Consumers lost record amount to purchase scams last year

UK consumers

A record amount was lost to purchase scams in 2023, where people were tricked into paying for goods that never materialised, UK Finance said

Purchase scams and romance frauds pushed up the number of cases where people were tricked into losing money to fraudsters last year, as per a trade association.

A record amount was lost to purchase scams in 2023, where people were tricked into paying for goods that never materialised, UK Finance said.

It also cautioned that people looking to attend events such as the Olympics and Taylor Swift concerts could be targeted by scammers this year.

Around 156,000 purchase scam cases were recorded, with a total loss of £85.9 million, marking the highest loss and case total recorded by the organisation, which represents the banking and finance industry.

Purchase scams account for nearly two-thirds (67%) of the total number of authorised push payment (APP) cases – where someone is tricked into transferring money to a fraudster.

With a purchase scam, the victim pays in advance for goods or services that are never received, often ordered on an online platform like an auction website or social media.

Lloyds Bank recently estimated that, based on analysis of its own scam reports, over £1 million could already have been lost in the UK to fraudsters pretending to offer Taylor Swift concert tickets.

Asked about events that scammers could take advantage of, Ben Donaldson, MD, economic crime at UK Finance told journalists: Every year we see a cycle of scams changing throughout the year.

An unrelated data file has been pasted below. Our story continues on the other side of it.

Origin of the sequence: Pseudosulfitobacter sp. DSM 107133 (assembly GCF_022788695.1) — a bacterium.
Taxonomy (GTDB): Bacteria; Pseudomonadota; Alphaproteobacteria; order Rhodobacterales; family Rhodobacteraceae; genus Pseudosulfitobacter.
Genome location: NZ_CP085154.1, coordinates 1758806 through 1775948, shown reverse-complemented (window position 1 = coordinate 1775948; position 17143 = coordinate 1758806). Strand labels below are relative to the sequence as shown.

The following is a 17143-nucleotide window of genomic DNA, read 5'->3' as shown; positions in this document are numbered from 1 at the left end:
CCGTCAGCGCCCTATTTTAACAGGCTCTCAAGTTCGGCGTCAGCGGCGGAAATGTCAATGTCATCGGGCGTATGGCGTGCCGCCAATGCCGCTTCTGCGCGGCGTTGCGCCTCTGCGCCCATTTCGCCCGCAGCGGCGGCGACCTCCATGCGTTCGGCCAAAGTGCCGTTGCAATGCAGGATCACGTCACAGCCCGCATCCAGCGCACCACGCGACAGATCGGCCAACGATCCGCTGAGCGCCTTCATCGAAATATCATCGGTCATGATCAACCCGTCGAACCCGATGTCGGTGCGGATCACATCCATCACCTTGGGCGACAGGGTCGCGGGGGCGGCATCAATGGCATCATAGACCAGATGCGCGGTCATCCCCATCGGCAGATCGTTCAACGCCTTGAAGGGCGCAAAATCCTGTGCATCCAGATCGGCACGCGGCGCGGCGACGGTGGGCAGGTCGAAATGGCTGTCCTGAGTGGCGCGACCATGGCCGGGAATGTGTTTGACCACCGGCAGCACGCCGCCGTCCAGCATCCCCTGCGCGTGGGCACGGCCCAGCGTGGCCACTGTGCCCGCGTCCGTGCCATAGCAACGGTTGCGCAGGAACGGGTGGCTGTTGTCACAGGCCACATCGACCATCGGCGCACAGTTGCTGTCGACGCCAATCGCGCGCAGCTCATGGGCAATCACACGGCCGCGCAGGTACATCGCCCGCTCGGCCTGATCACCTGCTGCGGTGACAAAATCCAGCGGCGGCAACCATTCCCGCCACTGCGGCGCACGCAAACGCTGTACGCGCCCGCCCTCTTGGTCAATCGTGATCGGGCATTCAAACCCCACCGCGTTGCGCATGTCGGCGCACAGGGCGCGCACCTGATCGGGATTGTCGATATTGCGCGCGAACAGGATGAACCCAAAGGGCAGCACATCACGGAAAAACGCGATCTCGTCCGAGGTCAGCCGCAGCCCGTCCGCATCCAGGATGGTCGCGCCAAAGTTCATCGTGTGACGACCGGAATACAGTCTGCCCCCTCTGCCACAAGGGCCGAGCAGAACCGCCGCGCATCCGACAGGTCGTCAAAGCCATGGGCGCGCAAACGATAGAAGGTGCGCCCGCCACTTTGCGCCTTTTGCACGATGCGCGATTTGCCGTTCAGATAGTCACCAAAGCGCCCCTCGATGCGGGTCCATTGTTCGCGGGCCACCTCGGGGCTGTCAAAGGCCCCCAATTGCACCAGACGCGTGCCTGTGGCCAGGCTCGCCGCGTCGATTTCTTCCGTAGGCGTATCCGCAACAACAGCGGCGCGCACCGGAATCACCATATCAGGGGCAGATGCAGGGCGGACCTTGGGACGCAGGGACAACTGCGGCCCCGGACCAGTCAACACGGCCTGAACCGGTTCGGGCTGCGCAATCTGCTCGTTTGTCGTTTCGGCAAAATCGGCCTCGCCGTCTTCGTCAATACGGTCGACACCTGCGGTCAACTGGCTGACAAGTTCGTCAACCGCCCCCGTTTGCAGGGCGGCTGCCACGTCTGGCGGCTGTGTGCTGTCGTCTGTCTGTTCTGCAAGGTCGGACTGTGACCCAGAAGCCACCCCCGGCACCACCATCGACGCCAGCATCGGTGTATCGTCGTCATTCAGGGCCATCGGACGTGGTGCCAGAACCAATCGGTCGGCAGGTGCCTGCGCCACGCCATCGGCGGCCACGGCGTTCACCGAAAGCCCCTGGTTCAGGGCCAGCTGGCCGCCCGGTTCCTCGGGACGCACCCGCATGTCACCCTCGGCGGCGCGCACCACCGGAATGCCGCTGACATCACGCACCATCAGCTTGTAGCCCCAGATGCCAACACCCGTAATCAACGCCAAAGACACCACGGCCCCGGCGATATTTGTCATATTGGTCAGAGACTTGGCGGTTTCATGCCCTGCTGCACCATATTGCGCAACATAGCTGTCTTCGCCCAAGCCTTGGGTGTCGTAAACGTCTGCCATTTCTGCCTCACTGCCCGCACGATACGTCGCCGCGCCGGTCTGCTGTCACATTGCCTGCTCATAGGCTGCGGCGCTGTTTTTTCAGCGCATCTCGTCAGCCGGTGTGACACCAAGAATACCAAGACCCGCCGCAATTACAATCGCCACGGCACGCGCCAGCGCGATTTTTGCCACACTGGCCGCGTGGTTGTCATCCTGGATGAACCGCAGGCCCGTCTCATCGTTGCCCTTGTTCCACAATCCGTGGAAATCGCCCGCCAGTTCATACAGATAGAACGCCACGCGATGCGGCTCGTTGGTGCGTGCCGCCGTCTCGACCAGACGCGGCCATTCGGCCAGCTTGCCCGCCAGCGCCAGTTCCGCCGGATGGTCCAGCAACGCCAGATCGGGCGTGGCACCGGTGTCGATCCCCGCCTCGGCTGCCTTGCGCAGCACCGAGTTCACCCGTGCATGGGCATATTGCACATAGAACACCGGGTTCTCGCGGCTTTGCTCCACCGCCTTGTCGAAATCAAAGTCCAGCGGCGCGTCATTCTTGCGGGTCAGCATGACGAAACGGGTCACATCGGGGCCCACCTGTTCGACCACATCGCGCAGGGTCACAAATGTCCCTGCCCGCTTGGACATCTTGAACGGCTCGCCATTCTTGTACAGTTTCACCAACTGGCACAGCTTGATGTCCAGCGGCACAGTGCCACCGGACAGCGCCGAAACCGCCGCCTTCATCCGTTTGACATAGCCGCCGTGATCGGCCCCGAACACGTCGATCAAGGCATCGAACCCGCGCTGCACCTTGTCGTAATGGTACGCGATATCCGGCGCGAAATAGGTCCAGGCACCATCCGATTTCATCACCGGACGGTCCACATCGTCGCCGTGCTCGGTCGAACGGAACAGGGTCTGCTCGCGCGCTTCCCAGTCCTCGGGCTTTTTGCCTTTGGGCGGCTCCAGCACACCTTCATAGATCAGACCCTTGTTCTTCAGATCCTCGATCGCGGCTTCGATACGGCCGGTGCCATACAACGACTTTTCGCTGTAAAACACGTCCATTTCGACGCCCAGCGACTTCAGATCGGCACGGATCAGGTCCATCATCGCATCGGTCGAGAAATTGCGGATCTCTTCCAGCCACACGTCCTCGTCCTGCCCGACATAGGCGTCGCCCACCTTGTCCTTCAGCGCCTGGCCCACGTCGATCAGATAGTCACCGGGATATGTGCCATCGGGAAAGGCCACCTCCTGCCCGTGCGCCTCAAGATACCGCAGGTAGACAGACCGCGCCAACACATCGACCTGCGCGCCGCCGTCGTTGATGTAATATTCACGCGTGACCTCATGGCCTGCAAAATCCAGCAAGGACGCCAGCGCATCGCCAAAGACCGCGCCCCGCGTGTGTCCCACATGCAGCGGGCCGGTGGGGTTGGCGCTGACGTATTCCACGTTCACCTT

I think the Olympics and Taylor Swift are probably the two biggest ones for this year, he added.

UK Finance’s report said: It is perhaps assumed that purchase scams only involve high volumes of lower value ‘too good to be true’ scams.

But UK Finance said that data from members of a voluntary reimbursement code suggests nearly 9% of cases and two-thirds of losses involving purchases with a value in excess of £1,000.

The total number of authorised push payment cases climbed by 12% annually last year to 232,429.

APP fraud losses totalled £459.7 million, down by 5% compared with the previous year. This was made up of £376.4 million of personal losses and £83.3 million of business losses.

UK Finance’s authorised push payment scam records go back to 2020.

Romance scams, where victims are tricked into believing they are in a relationship, also reached a high, with £36.5 million lost this way, as per UK Finance.

Nevertheless, authorised push payment scams losses where people were tricked by criminals impersonating the bank or the police to convince someone to transfer money to a “safe account” dropped.

UK Finance said there has been significant investment made in warning consumers that a bank will never ask someone to transfer money in this way.

Around 62% or £287.3 million of authorised push payment fraud losses was returned to victims in 2023, marginally up from 59% in 2022.

The report said: One area of APP fraud to watch in the coming year is the evolution of losses across investment scams.

It said that while losses through investment scams had declined over the last two years, this may reflect cost-of-living challenges.

The report added: As these pressures are expected to dissipate in 2024 with growing real incomes, the risk of losses through investment scams could rise.

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